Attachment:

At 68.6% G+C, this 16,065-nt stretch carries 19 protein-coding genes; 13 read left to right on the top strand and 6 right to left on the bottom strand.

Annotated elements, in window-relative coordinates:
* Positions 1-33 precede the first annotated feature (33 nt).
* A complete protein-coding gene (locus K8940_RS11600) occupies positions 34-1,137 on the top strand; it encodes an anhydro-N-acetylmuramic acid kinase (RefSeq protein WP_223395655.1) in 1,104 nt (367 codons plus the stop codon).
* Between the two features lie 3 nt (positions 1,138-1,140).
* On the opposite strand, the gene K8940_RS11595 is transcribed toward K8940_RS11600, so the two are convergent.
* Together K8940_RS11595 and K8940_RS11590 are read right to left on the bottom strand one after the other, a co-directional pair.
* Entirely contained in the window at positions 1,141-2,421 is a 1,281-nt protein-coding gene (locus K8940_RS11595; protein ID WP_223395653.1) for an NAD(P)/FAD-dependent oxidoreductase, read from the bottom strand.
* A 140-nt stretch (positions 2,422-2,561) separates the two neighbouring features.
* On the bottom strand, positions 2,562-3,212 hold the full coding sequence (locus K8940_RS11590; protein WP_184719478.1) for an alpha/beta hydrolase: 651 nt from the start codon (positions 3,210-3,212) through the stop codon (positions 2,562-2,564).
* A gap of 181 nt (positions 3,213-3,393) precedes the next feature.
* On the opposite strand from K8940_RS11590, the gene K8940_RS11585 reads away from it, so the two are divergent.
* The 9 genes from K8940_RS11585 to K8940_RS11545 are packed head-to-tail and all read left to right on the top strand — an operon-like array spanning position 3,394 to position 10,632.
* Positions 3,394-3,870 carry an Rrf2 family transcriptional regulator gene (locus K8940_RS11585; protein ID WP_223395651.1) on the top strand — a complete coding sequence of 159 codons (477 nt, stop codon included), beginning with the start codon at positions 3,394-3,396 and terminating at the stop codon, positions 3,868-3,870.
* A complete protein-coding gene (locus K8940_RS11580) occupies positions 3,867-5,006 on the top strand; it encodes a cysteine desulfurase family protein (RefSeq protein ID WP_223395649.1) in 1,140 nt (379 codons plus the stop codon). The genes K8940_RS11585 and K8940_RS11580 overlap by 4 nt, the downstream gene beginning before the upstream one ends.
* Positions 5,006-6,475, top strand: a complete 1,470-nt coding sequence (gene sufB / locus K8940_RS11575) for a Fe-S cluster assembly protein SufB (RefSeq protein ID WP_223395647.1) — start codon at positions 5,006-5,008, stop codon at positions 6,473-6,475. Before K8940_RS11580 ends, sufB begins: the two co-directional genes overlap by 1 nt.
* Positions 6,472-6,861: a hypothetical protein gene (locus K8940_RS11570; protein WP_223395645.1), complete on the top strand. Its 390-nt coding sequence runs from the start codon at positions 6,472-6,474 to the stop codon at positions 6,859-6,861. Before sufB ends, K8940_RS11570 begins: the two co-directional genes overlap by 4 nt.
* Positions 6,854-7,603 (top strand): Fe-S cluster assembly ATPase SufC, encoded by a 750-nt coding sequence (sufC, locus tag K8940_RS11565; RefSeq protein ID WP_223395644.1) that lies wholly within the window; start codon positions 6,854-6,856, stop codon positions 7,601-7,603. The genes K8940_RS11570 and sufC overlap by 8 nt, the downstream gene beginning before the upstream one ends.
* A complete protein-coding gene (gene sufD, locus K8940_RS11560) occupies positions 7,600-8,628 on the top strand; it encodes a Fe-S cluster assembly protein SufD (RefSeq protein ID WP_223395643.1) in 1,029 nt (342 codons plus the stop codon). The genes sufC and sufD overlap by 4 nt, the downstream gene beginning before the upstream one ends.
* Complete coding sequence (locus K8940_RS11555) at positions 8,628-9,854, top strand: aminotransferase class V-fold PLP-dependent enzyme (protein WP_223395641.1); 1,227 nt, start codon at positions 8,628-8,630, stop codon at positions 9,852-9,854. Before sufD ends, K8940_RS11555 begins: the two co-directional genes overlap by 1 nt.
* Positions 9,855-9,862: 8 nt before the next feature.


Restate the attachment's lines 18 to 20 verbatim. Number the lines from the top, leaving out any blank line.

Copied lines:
* Positions 6,854-7,603 (top strand): Fe-S cluster assembly ATPase SufC, encoded by a 750-nt coding sequence (sufC, locus tag K8940_RS11565; RefSeq protein ID WP_223395644.1) that lies wholly within the window; start codon positions 6,854-6,856, stop codon positions 7,601-7,603. The genes K8940_RS11570 and sufC overlap by 8 nt, the downstream gene beginning before the upstream one ends.
* A complete protein-coding gene (gene sufD, locus K8940_RS11560) occupies positions 7,600-8,628 on the top strand; it encodes a Fe-S cluster assembly protein SufD (RefSeq protein ID WP_223395643.1) in 1,029 nt (342 codons plus the stop codon). The genes sufC and sufD overlap by 4 nt, the downstream gene beginning before the upstream one ends.
* Complete coding sequence (locus K8940_RS11555) at positions 8,628-9,854, top strand: aminotransferase class V-fold PLP-dependent enzyme (protein WP_223395641.1); 1,227 nt, start codon at positions 8,628-8,630, stop codon at positions 9,852-9,854. Before sufD ends, K8940_RS11555 begins: the two co-directional genes overlap by 1 nt.